Iowa family suing Ford over fire
(CNN) -- An Iowa man is suing Ford, claiming that the death of his 74-year-old wife was caused by a fire that began in their Ford F-150 pickup truck, which was parked in an attached garage and spread to the house.
Darletta Mohlis died in the fire at her home in Westgate, Iowa, on May 2, 2005. Her husband, 76-year-old Earl Mohlis, was injured in the fire but escaped. The house was destroyed by the fire.
Officials from the National Highway Traffic Safety Administration and Ford examined the remains of the Mohlis home on Monday. NHTSA had no comment on its findings when contacted by CNN.
According to the lawsuit, the cruise-control deactivation switch in the 1996 F-150 pickup is the likely cause of the fire. A Ford recall involving the switch affects 2000 model year F-150s but did not extend to other model years. The lawsuit alleges Ford deliberately limited the recall to save money.
"If the company knew about the problems with the 2000 models, then it must also know the same trouble exists with the 1996 truck and the others," said attorney Rob Ammons in a press release. "They made a decision based on cost. And in May, Darletta Mohlis paid the price."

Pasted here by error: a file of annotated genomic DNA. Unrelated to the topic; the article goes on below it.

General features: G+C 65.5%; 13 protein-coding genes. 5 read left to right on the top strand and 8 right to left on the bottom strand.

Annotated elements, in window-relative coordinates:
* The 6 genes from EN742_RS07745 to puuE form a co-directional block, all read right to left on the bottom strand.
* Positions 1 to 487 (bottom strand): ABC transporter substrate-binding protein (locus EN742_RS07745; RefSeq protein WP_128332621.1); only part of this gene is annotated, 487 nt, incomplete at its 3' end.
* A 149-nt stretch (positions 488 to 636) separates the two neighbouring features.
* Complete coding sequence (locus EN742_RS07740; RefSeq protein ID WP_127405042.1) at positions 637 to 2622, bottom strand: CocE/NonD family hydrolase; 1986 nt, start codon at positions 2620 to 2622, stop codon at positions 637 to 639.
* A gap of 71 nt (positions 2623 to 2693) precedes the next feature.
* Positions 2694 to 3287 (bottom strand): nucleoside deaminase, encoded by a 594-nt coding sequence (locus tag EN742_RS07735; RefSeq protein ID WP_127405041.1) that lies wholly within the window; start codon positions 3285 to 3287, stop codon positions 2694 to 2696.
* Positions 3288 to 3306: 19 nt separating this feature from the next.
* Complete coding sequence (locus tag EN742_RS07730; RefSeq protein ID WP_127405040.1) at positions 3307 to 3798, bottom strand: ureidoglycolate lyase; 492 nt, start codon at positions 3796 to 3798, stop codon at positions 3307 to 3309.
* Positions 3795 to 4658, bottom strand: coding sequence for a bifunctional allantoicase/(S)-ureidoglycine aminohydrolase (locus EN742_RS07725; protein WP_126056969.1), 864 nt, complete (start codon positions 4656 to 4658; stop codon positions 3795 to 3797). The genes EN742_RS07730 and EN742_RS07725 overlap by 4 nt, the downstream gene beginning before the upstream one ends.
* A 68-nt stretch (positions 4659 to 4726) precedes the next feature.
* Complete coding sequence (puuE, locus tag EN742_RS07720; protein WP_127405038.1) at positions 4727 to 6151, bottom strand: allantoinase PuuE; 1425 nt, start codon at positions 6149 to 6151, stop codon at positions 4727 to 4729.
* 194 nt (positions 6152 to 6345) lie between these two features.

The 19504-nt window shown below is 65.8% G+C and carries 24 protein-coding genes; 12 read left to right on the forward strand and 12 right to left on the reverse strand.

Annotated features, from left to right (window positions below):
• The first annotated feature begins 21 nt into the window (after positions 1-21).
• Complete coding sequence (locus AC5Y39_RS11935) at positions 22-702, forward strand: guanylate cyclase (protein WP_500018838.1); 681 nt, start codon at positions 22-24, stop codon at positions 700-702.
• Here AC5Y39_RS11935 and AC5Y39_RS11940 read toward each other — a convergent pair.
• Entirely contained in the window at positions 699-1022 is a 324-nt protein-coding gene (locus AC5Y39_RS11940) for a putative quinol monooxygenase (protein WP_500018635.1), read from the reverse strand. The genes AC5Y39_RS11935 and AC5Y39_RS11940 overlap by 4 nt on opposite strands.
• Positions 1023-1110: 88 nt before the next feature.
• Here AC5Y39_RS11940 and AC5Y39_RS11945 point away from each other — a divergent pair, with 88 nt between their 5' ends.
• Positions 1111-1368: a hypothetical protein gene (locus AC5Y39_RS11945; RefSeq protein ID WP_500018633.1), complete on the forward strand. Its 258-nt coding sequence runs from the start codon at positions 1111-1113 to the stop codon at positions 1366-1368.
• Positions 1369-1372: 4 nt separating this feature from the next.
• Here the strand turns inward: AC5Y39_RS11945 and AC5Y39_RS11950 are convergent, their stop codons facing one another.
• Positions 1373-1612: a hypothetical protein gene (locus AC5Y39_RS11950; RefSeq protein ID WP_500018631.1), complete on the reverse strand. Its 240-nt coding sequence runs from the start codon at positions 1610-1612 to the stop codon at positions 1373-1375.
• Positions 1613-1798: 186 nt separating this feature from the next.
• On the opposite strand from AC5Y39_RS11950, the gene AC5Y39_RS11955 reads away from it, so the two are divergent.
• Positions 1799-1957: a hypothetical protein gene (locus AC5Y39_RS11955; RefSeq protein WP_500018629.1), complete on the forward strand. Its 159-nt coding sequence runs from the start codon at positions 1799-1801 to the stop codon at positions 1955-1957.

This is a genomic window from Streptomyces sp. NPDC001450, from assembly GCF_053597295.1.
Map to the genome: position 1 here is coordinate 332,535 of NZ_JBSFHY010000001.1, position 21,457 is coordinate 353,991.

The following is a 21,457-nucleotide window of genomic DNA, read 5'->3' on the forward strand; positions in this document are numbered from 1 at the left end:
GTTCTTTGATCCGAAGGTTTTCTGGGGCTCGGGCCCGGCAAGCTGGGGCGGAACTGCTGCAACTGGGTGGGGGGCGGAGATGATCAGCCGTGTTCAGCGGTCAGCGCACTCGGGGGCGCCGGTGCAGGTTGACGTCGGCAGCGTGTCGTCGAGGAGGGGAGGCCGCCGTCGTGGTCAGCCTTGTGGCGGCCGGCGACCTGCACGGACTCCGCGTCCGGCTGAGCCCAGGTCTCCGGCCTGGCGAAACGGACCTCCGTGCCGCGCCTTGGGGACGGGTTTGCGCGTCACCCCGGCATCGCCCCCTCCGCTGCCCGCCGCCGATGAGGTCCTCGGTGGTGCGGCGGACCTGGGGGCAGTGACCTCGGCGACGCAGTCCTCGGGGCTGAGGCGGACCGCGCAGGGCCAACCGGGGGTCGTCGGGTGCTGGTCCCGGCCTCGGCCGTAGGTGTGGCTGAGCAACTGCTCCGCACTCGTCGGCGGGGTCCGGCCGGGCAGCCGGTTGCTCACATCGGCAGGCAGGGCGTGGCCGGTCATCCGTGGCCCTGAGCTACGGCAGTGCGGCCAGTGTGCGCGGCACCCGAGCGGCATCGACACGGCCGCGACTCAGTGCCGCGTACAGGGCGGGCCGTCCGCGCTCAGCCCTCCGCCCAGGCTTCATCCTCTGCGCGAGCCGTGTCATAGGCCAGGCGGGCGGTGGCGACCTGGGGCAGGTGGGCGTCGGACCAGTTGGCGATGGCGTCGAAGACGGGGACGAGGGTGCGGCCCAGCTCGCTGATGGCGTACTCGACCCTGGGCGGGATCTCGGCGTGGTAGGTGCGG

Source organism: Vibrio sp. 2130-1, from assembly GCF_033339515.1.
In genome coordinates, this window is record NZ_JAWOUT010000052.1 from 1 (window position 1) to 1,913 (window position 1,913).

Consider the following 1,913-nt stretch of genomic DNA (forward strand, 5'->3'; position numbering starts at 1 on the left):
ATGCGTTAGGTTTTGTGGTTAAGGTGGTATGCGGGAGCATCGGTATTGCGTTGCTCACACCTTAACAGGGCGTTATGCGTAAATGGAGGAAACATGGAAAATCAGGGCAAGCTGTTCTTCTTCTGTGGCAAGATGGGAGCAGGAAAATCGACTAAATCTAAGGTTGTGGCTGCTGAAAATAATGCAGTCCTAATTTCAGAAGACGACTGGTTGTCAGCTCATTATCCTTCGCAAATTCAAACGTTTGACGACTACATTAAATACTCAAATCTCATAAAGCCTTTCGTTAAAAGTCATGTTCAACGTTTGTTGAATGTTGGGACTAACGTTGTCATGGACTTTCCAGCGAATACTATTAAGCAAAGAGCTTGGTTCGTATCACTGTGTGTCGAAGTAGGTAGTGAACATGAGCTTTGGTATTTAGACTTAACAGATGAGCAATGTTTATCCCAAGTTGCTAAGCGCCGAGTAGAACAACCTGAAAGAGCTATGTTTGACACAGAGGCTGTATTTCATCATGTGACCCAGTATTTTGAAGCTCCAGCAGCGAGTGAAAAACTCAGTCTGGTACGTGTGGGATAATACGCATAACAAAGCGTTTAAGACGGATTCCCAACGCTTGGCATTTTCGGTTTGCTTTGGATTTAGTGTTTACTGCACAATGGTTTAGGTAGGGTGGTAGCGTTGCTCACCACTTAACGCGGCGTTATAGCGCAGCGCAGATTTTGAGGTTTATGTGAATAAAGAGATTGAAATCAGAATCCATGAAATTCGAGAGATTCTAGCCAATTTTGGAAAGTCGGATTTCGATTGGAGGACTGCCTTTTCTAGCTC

In a statement to CNN, Ford said the switch did not start the fire at the Mohlis home.
"An inspection of the fire scene demonstrates conclusively that the fire did not originate from the 1996 Ford F-150, and specifically not from its speed-control deactivation switch," said Ford spokeswoman Kathleen Vokes in an e-mail to CNN. "Remnants of the switch were found at the scene by NHTSA and Ford investigators during their inspection. These remnants rule out the switch as the cause of the fire. Instead, the evidence suggests that the fire started elsewhere in the garage, spreading to the F-150 and the Mohlis home."
Vokes said vehicle fires can happen for a variety of reasons, including faulty repair, improper modification to the vehicle with aftermarket parts and wiring, prior accident damage and even arson. According to Vokes, the insurance industry reports that 100,000 "no-collision" vehicle fires that occur every year and less than one-tenth of 1 percent of those fires are alleged to involve speed-control deactivation switches.
"The vast majority of those involve vehicles that are not equipped with these switches," Vokes said. "This is why each complaint or allegation must be considered on a case-by-case basis."
According to Vokes, Ford continues to work and cooperate with NHTSA on its investigation of this tragic incident and extended its condolences to the Mohlis family.
The lawsuit was filed earlier this week in Harris County, Iowa, and seeks an unspecified amount of damages for the loss of Darletta Mohlis.